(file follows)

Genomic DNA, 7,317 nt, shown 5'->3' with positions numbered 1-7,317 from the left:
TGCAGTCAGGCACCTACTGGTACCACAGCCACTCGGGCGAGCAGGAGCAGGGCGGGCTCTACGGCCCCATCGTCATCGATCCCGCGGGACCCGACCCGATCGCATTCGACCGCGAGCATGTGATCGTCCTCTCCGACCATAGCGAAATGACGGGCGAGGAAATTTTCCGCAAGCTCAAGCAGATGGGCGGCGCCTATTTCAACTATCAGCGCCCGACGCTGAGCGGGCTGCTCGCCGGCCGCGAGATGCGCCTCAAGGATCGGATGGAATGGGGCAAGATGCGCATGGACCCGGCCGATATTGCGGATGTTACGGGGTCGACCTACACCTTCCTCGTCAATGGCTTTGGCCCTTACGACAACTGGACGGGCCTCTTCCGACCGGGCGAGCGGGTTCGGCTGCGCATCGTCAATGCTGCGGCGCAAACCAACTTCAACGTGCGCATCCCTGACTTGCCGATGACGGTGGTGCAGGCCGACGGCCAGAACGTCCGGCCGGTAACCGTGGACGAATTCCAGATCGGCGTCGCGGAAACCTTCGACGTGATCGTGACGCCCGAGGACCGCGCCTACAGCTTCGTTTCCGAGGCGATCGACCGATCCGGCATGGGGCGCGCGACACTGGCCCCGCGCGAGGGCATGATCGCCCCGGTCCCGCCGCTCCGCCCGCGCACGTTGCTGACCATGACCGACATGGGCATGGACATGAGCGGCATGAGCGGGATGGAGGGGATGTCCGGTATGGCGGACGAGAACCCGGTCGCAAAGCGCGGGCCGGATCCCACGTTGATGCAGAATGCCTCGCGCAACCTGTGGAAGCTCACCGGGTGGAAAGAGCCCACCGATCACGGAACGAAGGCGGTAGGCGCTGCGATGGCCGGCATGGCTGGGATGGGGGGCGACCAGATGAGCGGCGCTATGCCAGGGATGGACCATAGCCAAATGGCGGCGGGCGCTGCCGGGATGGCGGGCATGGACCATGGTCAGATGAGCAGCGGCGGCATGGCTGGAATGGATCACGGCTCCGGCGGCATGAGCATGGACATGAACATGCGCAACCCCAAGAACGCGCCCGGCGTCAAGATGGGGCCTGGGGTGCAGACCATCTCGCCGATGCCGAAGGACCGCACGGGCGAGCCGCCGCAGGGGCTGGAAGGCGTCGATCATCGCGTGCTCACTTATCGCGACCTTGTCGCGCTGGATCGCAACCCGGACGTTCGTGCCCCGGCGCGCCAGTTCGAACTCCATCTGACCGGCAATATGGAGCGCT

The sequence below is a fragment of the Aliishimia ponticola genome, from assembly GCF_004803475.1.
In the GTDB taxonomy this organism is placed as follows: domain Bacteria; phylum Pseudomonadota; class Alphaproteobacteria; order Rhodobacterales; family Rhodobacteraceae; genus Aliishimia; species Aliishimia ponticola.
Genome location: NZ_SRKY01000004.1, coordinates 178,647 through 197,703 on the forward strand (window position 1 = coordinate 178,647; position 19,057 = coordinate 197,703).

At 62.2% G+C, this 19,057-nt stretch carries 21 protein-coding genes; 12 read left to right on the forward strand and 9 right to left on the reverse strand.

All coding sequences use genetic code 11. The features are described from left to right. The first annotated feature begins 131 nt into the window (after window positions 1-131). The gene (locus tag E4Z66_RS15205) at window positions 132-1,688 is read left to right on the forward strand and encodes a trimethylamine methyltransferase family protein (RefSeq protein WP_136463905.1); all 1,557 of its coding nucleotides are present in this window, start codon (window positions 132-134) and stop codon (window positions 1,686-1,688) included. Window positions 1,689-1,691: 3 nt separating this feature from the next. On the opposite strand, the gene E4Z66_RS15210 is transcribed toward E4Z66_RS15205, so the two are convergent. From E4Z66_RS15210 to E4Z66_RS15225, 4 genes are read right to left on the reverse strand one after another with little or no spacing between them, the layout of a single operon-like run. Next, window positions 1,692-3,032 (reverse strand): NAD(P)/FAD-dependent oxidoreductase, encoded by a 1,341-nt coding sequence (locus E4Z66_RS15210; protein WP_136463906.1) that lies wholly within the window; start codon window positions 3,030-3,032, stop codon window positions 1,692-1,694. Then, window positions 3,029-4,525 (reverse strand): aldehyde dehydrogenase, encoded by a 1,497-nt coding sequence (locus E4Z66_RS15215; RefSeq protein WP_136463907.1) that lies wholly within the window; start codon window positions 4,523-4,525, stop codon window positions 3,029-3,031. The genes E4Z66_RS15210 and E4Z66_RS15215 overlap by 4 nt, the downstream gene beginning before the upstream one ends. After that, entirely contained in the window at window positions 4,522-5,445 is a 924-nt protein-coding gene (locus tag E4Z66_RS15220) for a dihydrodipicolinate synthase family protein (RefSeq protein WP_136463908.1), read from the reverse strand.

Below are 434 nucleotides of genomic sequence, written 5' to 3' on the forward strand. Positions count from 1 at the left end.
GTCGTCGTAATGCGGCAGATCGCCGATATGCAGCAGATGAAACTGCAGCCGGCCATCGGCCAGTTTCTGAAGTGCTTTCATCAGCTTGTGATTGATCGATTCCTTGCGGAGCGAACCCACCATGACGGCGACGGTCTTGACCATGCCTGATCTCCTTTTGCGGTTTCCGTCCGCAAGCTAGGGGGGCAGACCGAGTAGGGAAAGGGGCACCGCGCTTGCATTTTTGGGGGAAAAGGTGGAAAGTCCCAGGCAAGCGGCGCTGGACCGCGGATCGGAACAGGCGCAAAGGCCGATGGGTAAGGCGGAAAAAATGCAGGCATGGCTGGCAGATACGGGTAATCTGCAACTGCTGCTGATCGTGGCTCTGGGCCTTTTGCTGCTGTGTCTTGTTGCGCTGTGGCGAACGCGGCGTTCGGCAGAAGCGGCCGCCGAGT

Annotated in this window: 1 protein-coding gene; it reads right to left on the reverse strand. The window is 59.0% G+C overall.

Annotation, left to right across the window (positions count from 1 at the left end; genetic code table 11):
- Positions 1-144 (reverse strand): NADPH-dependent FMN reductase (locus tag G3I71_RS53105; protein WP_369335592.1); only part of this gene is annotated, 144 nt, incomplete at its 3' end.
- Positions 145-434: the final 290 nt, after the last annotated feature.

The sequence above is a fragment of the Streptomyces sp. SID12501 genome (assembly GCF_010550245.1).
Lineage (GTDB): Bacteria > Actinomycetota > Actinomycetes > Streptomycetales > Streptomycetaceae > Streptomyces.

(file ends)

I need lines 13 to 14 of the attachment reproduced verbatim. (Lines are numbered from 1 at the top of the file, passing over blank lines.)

- Positions 145-434: the final 290 nt, after the last annotated feature.

The sequence above is a fragment of the Streptomyces sp. SID12501 genome (assembly GCF_010550245.1).